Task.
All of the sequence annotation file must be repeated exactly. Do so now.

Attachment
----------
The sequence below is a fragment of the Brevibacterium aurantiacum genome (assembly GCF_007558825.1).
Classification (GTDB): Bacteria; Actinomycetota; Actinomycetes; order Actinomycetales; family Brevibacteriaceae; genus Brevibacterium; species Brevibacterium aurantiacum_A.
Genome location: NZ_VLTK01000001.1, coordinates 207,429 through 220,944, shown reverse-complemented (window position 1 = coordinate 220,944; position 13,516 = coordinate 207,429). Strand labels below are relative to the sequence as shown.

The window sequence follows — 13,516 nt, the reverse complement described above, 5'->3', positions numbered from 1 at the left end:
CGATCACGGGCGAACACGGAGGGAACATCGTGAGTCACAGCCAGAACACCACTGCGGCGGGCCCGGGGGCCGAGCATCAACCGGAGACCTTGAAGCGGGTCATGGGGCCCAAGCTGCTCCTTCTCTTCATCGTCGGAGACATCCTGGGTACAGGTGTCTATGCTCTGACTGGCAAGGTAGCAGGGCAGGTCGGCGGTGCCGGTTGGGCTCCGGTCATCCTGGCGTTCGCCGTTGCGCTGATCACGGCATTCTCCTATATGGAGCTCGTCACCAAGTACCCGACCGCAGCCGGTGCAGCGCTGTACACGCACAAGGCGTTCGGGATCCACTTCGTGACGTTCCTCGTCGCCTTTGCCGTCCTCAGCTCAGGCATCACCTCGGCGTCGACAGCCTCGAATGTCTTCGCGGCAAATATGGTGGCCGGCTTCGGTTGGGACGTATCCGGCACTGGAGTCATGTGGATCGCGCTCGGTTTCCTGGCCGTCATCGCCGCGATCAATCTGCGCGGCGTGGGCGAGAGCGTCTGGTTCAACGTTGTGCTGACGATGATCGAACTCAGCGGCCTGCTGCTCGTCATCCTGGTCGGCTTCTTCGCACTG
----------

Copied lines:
The sequence below is a fragment of the Brevibacterium aurantiacum genome (assembly GCF_007558825.1).
Classification (GTDB): Bacteria; Actinomycetota; Actinomycetes; order Actinomycetales; family Brevibacteriaceae; genus Brevibacterium; species Brevibacterium aurantiacum_A.
Genome location: NZ_VLTK01000001.1, coordinates 207,429 through 220,944, shown reverse-complemented (window position 1 = coordinate 220,944; position 13,516 = coordinate 207,429). Strand labels below are relative to the sequence as shown.

The window sequence follows — 13,516 nt, the reverse complement described above, 5'->3', positions numbered from 1 at the left end:
CGATCACGGGCGAACACGGAGGGAACATCGTGAGTCACAGCCAGAACACCACTGCGGCGGGCCCGGGGGCCGAGCATCAACCGGAGACCTTGAAGCGGGTCATGGGGCCCAAGCTGCTCCTTCTCTTCATCGTCGGAGACATCCTGGGTACAGGTGTCTATGCTCTGACTGGCAAGGTAGCAGGGCAGGTCGGCGGTGCCGGTTGGGCTCCGGTCATCCTGGCGTTCGCCGTTGCGCTGATCACGGCATTCTCCTATATGGAGCTCGTCACCAAGTACCCGACCGCAGCCGGTGCAGCGCTGTACACGCACAAGGCGTTCGGGATCCACTTCGTGACGTTCCTCGTCGCCTTTGCCGTCCTCAGCTCAGGCATCACCTCGGCGTCGACAGCCTCGAATGTCTTCGCGGCAAATATGGTGGCCGGCTTCGGTTGGGACGTATCCGGCACTGGAGTCATGTGGATCGCGCTCGGTTTCCTGGCCGTCATCGCCGCGATCAATCTGCGCGGCGTGGGCGAGAGCGTCTGGTTCAACGTTGTGCTGACGATGATCGAACTCAGCGGCCTGCTGCTCGTCATCCTGGTCGGCTTCTTCGCACTG